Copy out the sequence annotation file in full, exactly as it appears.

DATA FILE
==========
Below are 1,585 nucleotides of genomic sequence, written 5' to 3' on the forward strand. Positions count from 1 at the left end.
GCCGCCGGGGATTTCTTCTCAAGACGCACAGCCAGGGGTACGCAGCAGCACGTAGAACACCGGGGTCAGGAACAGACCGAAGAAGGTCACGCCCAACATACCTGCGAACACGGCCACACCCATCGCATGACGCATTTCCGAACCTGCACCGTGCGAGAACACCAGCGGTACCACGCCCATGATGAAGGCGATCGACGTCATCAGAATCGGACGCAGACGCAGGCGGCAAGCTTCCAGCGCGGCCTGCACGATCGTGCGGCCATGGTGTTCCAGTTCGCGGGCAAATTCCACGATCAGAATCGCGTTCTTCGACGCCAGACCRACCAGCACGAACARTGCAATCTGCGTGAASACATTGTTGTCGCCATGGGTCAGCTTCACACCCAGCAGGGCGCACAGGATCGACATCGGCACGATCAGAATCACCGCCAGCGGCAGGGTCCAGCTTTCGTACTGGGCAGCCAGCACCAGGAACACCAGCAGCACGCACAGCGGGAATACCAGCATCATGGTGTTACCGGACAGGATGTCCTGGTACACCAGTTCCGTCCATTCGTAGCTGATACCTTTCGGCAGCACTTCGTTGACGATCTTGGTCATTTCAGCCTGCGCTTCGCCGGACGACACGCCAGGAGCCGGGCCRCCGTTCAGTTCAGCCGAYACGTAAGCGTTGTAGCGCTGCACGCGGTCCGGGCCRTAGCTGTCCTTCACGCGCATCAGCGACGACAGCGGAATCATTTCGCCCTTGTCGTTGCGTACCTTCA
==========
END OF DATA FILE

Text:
Below are 1,585 nucleotides of genomic sequence, written 5' to 3' on the forward strand. Positions count from 1 at the left end.
GCCGCCGGGGATTTCTTCTCAAGACGCACAGCCAGGGGTACGCAGCAGCACGTAGAACACCGGGGTCAGGAACAGACCGAAGAAGGTCACGCCCAACATACCTGCGAACACGGCCACACCCATCGCATGACGCATTTCCGAACCTGCACCGTGCGAGAACACCAGCGGTACCACGCCCATGATGAAGGCGATCGACGTCATCAGAATCGGACGCAGACGCAGGCGGCAAGCTTCCAGCGCGGCCTGCACGATCGTGCGGCCATGGTGTTCCAGTTCGCGGGCAAATTCCACGATCAGAATCGCGTTCTTCGACGCCAGACCRACCAGCACGAACARTGCAATCTGCGTGAASACATTGTTGTCGCCATGGGTCAGCTTCACACCCAGCAGGGCGCACAGGATCGACATCGGCACGATCAGAATCACCGCCAGCGGCAGGGTCCAGCTTTCGTACTGGGCAGCCAGCACCAGGAACACCAGCAGCACGCACAGCGGGAATACCAGCATCATGGTGTTACCGGACAGGATGTCCTGGTACACCAGTTCCGTCCATTCGTAGCTGATACCTTTCGGCAGCACTTCGTTGACGATCTTGGTCATTTCAGCCTGCGCTTCGCCGGACGACACGCCAGGAGCCGGGCCRCCGTTCAGTTCAGCCGAYACGTAAGCGTTGTAGCGCTGCACGCGGTCCGGGCCRTAGCTGTCCTTCACGCGCATCAGCGACGACAGCGGAATCATTTCGCCCTTGTCGTTGCGTACCTTCA